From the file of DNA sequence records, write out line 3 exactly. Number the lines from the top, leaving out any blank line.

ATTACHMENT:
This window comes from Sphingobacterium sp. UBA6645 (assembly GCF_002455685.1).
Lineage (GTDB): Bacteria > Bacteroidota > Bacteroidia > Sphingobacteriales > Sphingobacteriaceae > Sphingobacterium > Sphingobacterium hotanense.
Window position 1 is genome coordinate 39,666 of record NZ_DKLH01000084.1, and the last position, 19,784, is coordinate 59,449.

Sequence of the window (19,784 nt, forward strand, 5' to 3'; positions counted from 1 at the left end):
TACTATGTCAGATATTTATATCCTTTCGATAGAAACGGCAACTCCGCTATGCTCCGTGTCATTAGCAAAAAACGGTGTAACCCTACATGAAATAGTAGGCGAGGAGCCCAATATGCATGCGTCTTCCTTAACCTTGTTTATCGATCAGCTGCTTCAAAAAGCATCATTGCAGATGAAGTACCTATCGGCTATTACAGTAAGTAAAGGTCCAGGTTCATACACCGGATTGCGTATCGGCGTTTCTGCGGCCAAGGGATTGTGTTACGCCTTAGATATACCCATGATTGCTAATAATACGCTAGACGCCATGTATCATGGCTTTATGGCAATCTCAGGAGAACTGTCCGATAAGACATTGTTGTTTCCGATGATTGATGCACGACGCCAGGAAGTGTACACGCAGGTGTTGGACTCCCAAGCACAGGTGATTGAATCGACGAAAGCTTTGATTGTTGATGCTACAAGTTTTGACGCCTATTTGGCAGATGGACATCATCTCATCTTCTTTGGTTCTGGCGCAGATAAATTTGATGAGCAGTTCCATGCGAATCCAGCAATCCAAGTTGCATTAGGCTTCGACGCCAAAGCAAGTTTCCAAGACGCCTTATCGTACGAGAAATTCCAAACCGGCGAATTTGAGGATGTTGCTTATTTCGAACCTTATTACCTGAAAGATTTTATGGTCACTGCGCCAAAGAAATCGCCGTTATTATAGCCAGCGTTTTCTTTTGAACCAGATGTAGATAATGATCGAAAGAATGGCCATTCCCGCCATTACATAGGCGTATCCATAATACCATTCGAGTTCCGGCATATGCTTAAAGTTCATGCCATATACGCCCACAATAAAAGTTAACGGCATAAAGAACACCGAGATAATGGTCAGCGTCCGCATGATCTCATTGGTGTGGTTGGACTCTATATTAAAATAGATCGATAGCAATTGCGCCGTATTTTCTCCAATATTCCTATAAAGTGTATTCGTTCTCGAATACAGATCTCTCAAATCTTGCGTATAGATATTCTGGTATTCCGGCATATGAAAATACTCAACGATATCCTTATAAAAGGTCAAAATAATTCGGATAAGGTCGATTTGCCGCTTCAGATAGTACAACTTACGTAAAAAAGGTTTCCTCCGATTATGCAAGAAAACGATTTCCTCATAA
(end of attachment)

Window position 1 is genome coordinate 39,666 of record NZ_DKLH01000084.1, and the last position, 19,784, is coordinate 59,449.